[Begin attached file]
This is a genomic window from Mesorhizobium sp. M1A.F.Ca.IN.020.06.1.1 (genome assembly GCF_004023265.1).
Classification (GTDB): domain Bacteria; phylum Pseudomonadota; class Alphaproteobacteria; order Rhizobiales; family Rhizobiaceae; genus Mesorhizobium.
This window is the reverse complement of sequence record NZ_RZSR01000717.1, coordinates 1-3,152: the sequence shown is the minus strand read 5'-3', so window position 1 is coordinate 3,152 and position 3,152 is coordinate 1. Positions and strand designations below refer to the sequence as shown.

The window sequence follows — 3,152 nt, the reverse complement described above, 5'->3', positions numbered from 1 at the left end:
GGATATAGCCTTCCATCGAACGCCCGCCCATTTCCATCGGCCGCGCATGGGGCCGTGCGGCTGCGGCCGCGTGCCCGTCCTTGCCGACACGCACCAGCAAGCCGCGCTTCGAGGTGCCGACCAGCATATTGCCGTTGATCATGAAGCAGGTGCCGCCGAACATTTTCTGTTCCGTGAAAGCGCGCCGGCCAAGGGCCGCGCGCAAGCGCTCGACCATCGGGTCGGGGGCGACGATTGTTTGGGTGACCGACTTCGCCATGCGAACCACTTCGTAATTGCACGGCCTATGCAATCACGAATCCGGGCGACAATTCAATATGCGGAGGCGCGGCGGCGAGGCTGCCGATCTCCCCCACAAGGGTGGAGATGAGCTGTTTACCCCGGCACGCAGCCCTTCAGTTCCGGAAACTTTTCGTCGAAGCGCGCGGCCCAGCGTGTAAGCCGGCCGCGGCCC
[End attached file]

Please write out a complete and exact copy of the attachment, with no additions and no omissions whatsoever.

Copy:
This is a genomic window from Mesorhizobium sp. M1A.F.Ca.IN.020.06.1.1 (genome assembly GCF_004023265.1).
Classification (GTDB): domain Bacteria; phylum Pseudomonadota; class Alphaproteobacteria; order Rhizobiales; family Rhizobiaceae; genus Mesorhizobium.
This window is the reverse complement of sequence record NZ_RZSR01000717.1, coordinates 1-3,152: the sequence shown is the minus strand read 5'-3', so window position 1 is coordinate 3,152 and position 3,152 is coordinate 1. Positions and strand designations below refer to the sequence as shown.

The window sequence follows — 3,152 nt, the reverse complement described above, 5'->3', positions numbered from 1 at the left end:
GGATATAGCCTTCCATCGAACGCCCGCCCATTTCCATCGGCCGCGCATGGGGCCGTGCGGCTGCGGCCGCGTGCCCGTCCTTGCCGACACGCACCAGCAAGCCGCGCTTCGAGGTGCCGACCAGCATATTGCCGTTGATCATGAAGCAGGTGCCGCCGAACATTTTCTGTTCCGTGAAAGCGCGCCGGCCAAGGGCCGCGCGCAAGCGCTCGACCATCGGGTCGGGGGCGACGATTGTTTGGGTGACCGACTTCGCCATGCGAACCACTTCGTAATTGCACGGCCTATGCAATCACGAATCCGGGCGACAATTCAATATGCGGAGGCGCGGCGGCGAGGCTGCCGATCTCCCCCACAAGGGTGGAGATGAGCTGTTTACCCCGGCACGCAGCCCTTCAGTTCCGGAAACTTTTCGTCGAAGCGCGCGGCCCAGCGTGTAAGCCGGCCGCGGCCC